The HBO series His Dark Materials, based on the novels by Philip Pullman, recently wrapped up a strong first season. Fantasy author Erin Lindsey was particularly taken with Ruth Wilson’s performance as the sinister Mrs. Coulter.
“One of the real highlights for me of this adaptation is this version of Mrs. Coulter, how she’s written and how she’s performed,” Lindsey says in Episode 394 of the Geek’s Guide to the Galaxy podcast. “It’s not necessarily a different portrayal, but it’s just such a 3D portrayal of that character, which I really appreciated and which I don’t quite remember from the books.”
HBO has already filmed Season 2, which means fans will definitely be seeing more of Will and Lyra, the show’s young protagonists. Science fiction author Sam J. Miller loves the second book in the series, The Subtle Knife, and is definitely looking forward to seeing more of Will’s story.
“Lyra’s storyline is so amazingly fraught with perils and monsters and weirdness, so cutting back and forth [to Will] is a good modulator of tension between something fast-paced and serious and something more mysterious,” he says.
A previous attempt at adapting the series, the 2007 film The Golden Compass, fell victim to a religiously-inspired boycott. Writer Sara Lynn Michener notes that no such controversy has surrounded His Dark Materials, which shows how much the world has changed. “We live in a much more friendly world for atheists than we did even 10 years ago,” she says. “The world is much more likely to say, ‘You know what? It’s OK to question these things.”
Geek’s Guide to the Galaxy host David Barr Kirtley has been waiting patiently for a film version of The Subtle Knife, and is excited that it’s finally happening.
“I was very put out when we never got a follow-up to the 2007 movie, and now nothing can go wrong,” he says. “We’re definitely getting it, and I’m really looking forward to seeing where the story goes from here.”
Listen to the complete interview with Erin Lindsey, Sam J. Miller, and Sara Lynn Michener in Episode 394 of Geek’s Guide to the Galaxy (above). And check out some highlights from the discussion below.
Sara Lynn Michener on demons:
“I’ve seen a couple of articles go by that are like ‘His Dark Materials has a demon problem’ and ‘His Dark Materials needs to fix this major problem moving forward.’ It’s people who are complaining that there aren’t as many demons as there should be, or that the importance of the demons hasn’t been explained enough. … People just sort of assume that it’s always about the CGI budget, but I think it’s pretty clear that it was a conscious creative choice, because the biggest conflict in telling this story is not, ‘How do you have the money to have animals running around all the time?’ It’s, ‘How do you make it not look like pets?’ When you have too many animals running around, it just looks a little ridiculous.”
David Barr Kirtley on compromises:
“I listened to an interview with Jack Thorne, who wrote all the episodes, and he was saying how challenging it is as a writer where you want to write a scene with Iorek Byrnison, but it’s costing like $10,000 per second or something to do Iorek, so you can only use Iorek very sparingly. There’s another character who lives on Earth in this story, named Will, who doesn’t show up until the second book, but his story is intermixed here. And the producers said one reason they did that is just because of child labor laws. They couldn’t have it be all about Lyra for the whole first season, because they just can’t film that actress that much. So you start to get a sense of how maddening it is doing television as opposed to writing a novel, where anything you can imagine can happen. With television there are so many compromises that you have to make.”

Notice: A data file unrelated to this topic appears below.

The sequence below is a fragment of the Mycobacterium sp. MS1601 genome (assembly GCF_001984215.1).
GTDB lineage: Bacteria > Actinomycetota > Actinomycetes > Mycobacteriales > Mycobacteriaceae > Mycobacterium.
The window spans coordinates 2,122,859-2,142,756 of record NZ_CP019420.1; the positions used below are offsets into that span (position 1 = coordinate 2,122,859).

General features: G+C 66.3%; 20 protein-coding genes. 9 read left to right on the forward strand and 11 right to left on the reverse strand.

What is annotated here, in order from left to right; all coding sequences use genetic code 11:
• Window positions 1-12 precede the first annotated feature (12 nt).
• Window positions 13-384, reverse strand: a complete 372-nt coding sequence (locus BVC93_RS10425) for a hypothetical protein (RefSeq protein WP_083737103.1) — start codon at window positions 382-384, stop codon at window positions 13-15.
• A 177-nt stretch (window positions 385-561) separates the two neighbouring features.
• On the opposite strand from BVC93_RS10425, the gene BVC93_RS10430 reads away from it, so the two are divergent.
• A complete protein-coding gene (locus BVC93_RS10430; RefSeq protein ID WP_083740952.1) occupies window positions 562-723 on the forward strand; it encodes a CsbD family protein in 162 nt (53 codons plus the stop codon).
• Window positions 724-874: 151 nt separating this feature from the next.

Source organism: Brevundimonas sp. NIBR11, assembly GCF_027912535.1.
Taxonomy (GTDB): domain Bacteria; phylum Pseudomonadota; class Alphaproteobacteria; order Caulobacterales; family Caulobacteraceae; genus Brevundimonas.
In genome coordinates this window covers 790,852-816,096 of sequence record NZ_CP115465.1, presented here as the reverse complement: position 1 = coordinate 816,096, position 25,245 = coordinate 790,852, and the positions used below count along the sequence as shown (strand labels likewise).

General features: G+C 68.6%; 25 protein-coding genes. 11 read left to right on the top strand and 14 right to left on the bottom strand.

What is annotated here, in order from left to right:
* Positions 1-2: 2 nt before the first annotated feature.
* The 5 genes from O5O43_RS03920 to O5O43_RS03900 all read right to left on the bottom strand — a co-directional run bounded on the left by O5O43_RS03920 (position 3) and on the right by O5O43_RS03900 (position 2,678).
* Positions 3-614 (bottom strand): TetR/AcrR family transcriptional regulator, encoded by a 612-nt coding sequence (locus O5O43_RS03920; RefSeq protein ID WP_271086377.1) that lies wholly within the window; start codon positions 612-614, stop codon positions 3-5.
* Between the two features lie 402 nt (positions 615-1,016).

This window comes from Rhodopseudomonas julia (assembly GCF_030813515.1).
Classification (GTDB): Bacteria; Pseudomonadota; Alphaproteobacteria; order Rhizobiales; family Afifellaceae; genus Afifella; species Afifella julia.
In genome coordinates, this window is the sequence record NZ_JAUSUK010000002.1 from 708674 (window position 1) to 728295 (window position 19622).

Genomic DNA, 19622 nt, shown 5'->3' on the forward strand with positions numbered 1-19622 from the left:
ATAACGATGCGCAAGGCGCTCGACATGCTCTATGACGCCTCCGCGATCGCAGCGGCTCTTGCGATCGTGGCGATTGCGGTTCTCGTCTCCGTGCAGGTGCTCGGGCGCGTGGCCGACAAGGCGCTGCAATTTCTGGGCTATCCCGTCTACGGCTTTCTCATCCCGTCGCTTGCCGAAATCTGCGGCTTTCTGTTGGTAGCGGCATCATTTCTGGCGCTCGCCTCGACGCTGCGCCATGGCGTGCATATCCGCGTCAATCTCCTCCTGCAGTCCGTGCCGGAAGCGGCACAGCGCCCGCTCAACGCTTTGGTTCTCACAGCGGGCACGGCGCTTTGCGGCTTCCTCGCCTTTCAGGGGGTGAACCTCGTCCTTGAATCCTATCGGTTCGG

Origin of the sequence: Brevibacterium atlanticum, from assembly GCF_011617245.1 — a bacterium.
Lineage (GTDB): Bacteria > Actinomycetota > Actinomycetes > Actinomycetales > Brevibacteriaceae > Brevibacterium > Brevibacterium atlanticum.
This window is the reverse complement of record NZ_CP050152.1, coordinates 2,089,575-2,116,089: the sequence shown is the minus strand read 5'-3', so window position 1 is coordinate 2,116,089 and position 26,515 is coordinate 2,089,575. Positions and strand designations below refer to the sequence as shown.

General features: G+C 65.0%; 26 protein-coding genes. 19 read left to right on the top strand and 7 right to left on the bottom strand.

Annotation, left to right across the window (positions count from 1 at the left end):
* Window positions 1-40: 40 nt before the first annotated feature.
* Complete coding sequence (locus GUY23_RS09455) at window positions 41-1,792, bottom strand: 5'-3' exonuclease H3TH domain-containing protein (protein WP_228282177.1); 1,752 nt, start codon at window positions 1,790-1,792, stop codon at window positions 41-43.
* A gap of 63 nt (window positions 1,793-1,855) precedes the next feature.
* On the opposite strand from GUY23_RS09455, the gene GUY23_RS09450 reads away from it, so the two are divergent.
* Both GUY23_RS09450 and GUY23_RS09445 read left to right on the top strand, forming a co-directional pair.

Sam J. Miller on the season finale:
“It was great, it worked really well, but I also thought it came away without that Game of Thrones feeling of, ‘Oof, I’ve just been through this grueling, brilliant, exciting experience.’ … I don’t know if they were editing errors or budget concerns, but things like the polar bears fighting the airships, I thought the editing of that scene was really strange, and so I didn’t really get that the polar bears were able to launch artillery assaults on the airships and bring them down. My husband rewound the clip like three times to point out, ‘Oh, there’s something on its back. Oh, it’s going up onto a hill.’ So you can reconstruct it, but yeah, there were things that didn’t feel as well done as I wanted them to be done.”
Erin Lindsey on Lord Asriel and Mrs. Coulter:
“Although Asriel and especially Mrs. Coulter are ostensibly working toward these great philosophical aims, in fact it’s all about them. It’s just extreme narcissism from the beginning. I didn’t buy Mrs. Coulter’s ideology in particular. I got the impression that it’s more like, ‘Whatever Asriel is doing, I’m going to do the opposite.’ … A lot of people who achieve great things do so for fundamentally selfish reasons. So I didn’t buy that it was ideological per se. That was certainly the gloss that they gave it to justify their actions—the ends justify the means—but really when it comes right down to it, it’s just two ruthless people with unbridled ambition doing whatever it takes to be great.”